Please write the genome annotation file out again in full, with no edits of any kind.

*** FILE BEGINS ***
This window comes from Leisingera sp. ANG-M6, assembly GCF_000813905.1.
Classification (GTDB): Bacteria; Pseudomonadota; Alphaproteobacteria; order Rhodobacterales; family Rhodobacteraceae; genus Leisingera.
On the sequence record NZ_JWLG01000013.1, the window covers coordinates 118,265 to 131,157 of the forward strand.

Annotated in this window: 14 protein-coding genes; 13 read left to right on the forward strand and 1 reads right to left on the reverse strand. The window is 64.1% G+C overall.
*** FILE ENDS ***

This window comes from Leisingera sp. ANG-M6, assembly GCF_000813905.1.
Classification (GTDB): Bacteria; Pseudomonadota; Alphaproteobacteria; order Rhodobacterales; family Rhodobacteraceae; genus Leisingera.
On the sequence record NZ_JWLG01000013.1, the window covers coordinates 118,265 to 131,157 of the forward strand.

Annotated in this window: 14 protein-coding genes; 13 read left to right on the forward strand and 1 reads right to left on the reverse strand. The window is 64.1% G+C overall.